Cashier’s check in hand, local developer Peter Gardner showed up at Tuesday’s sheriff’s auction eager to bid on real estate – in particular a raised cottage on Governor Nicholls Street in the Seventh Ward. Dozens of rundown properties are offered to the highest bidder at bi-monthly auctions held in the lobby of Civil District Court and hailed by City Hall as a key strategy in the fight against post-Katrina blight. Ten percent of the sale price is required at the time of the auction.
Consultants who helped former New Orleans Mayor Ray Nagin secure $75 million in federal Katrina recovery grants for the construction of a new Veterans Affairs Medical Center in Lower Mid-City initially questioned the legality of using federal disaster recovery grants for a project that would not be complete until seven to 10 years after the storm, newly obtained e-mails between project planners show. The e-mail dialogue (pdf) spans the month leading up to the March 2009 approval of the largest single-project appropriation of Katrina recovery dollars to date.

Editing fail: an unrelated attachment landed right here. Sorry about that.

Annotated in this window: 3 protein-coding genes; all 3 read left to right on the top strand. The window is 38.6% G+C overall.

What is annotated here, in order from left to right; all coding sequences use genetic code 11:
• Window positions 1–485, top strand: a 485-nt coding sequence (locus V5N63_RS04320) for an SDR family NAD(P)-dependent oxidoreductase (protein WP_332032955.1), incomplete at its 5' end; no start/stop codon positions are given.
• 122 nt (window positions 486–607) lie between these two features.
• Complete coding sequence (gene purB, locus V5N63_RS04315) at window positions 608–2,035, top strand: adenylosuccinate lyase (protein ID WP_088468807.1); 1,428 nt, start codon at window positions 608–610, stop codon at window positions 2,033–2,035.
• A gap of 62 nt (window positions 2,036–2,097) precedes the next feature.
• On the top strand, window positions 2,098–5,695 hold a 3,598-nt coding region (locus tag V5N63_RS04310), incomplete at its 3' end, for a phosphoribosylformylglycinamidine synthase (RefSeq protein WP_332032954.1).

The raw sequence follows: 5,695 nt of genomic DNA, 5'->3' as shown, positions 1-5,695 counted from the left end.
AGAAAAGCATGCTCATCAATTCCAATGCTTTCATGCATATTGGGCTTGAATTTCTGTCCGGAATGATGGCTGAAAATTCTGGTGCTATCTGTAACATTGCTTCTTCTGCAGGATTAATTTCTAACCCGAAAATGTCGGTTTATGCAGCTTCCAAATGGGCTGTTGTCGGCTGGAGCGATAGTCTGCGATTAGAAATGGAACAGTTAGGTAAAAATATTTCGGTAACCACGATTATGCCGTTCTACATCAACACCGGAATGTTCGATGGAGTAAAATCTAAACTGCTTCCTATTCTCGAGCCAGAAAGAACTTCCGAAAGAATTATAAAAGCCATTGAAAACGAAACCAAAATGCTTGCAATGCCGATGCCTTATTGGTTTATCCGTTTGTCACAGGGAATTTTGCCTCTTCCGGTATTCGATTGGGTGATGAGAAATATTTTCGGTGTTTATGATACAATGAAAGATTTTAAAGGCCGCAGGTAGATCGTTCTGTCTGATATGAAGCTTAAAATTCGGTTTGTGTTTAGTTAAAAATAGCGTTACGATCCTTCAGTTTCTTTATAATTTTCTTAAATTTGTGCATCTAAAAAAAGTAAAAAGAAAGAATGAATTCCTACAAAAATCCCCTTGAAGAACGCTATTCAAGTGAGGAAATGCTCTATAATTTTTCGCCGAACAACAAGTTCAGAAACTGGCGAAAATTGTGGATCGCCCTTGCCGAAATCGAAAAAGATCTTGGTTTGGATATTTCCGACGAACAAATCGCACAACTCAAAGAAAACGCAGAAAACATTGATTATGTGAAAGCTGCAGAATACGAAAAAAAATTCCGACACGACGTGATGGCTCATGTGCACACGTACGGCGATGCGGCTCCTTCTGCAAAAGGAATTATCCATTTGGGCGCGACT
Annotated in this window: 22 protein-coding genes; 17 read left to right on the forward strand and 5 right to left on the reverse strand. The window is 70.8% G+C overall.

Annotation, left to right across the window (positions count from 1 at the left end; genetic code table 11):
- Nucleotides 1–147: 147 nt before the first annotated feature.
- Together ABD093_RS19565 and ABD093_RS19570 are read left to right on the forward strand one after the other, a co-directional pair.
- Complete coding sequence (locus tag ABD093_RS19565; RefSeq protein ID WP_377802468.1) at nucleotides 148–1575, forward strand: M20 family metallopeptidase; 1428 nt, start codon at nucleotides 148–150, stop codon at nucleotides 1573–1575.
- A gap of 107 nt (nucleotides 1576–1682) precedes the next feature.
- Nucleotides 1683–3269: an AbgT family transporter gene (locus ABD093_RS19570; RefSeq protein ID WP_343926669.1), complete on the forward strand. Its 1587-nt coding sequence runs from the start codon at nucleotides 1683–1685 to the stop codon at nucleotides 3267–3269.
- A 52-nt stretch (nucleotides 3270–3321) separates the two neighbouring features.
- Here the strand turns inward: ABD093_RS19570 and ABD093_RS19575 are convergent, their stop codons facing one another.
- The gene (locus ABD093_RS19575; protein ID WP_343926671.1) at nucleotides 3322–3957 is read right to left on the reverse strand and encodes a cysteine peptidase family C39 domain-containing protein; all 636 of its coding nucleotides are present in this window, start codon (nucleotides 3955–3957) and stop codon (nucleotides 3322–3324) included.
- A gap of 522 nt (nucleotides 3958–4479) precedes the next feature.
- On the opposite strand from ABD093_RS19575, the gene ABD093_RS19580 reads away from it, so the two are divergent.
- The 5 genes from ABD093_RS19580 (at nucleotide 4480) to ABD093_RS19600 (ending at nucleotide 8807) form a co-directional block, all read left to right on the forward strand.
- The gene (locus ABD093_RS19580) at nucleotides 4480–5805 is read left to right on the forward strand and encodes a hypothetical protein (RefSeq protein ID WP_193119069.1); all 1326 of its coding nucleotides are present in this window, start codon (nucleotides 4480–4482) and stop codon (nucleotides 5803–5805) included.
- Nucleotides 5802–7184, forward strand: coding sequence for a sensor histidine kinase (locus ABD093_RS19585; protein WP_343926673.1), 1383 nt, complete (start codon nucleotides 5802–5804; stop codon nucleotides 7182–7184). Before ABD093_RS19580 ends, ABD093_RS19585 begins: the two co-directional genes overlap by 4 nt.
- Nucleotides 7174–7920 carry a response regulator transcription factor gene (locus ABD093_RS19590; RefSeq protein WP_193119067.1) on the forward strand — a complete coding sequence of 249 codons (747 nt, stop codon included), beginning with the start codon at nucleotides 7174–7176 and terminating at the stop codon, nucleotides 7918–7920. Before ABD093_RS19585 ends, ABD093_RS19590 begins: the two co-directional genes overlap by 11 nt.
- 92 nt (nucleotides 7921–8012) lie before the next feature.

The federal government gave New Orleans more than $6.5 million to build or repair affordable housing last year, resulting in 63 rental rehabs and 150 blighted property renovations, according to the draft of a federal report released for public review this week. Another 81 blighted properties were expropriated using the federal grant money, according to the Consolidated Annual Performance and Evaluation Draft Report released for public review Monday.
By Karen Gadbois – Staff writer – Three years after getting a piece of taxpayer-owned property for free, a New Orleans non-profit has yet to make improvements to the blighted site or fulfill promises made when it took the donation – and it apparently tried to sell the six-unit apartment house for $230,000 in pure profit. The Galilee Housing Initiative and Community Development Corporation took ownership in March 2007 of 2318 Chippewa Street in the Irish Channel via a donation from the Housing Authority of New Orleans.